Gulbuddin Hekmatyar, one of Afghanistan’s former warlords, has said there is “no doubt” neighboring Pakistan supports the Afghan Taliban.
In an interview with RFE/RL in the Afghan capital on April 14, Hekmatyar also expressed hope that talks scheduled this week between the Western-backed Kabul government and the Taliban could prove a significant step towards ending the war.
U.S. and Afghan officials have long accused Pakistan of providing safe havens for the militants, a claim rejected by Islamabad.
Hekmatyar forged close ties with Pakistan’s shadowy military establishment and its notorious spy agency, the Inter-Services Intelligence (ISI), a relationship that was built during the Soviet occupation of Afghanistan in the 1980s, when the mujahideen commander was one of the main beneficiaries of Pakistani and CIA money and weapons.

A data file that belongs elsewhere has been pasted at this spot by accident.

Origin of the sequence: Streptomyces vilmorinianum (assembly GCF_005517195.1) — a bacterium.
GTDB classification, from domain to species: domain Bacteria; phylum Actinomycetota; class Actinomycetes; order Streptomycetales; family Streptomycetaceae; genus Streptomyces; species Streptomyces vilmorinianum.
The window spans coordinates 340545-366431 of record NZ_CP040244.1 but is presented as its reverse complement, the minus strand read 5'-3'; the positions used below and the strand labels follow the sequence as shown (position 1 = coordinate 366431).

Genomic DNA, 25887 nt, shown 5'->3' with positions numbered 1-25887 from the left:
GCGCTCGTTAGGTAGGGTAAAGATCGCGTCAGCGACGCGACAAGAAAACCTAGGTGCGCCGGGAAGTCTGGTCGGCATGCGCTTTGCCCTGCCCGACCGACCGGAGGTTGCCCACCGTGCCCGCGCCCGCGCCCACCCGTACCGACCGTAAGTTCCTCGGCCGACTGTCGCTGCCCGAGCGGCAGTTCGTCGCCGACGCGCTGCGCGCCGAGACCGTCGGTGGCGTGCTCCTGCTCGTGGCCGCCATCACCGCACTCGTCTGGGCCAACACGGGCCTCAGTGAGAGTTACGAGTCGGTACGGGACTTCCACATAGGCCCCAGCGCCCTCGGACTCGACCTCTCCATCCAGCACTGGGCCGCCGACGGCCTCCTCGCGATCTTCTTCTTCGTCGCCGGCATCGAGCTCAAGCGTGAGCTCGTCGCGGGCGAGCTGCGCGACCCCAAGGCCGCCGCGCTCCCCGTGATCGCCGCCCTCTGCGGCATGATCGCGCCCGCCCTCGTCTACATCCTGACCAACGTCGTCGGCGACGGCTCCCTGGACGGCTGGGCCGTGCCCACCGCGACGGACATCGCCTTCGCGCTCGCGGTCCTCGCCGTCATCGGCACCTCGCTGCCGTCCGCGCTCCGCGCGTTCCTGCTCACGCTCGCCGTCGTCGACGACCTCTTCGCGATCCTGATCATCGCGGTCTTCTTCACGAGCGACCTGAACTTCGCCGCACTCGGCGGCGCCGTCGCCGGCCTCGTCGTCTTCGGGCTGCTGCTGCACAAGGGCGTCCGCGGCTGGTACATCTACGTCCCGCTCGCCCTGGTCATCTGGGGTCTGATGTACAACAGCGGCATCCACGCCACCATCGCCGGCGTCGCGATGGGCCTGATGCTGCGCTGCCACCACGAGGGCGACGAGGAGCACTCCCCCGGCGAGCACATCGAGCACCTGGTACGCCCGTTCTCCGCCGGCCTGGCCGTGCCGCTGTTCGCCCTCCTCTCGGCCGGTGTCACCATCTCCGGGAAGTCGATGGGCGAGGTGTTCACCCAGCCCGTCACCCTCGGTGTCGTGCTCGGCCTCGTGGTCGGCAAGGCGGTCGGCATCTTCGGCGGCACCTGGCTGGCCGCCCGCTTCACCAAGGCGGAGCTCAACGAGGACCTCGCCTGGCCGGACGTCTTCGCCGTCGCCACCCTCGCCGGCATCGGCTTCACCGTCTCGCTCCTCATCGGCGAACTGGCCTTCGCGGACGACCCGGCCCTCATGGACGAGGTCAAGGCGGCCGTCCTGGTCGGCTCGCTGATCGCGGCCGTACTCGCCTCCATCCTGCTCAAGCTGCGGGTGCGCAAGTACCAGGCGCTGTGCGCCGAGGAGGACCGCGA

“Pakistan has an interest in Afghanistan’s political affairs,” said Hekmatyar, whose Hezb-e Islami militant group signed a peace accord with the Afghan government in 2016. “Pakistan is supporting the Taliban. There is no doubt about it.”
Hekmatyar said Pakistan now sees the war in Afghanistan as “more harmful” than beneficial to its interests, especially because of a crippling financial crisis and growing international pressure on Islamabad to clamp down on the Taliban.
Hekmatyar is also a member of the Reconciliation Leadership Council, a new council led by President Ashraf Ghani, that will appoint negotiators for the April 19-21 talks with the Taliban, create their mandate for talks, and oversee their work.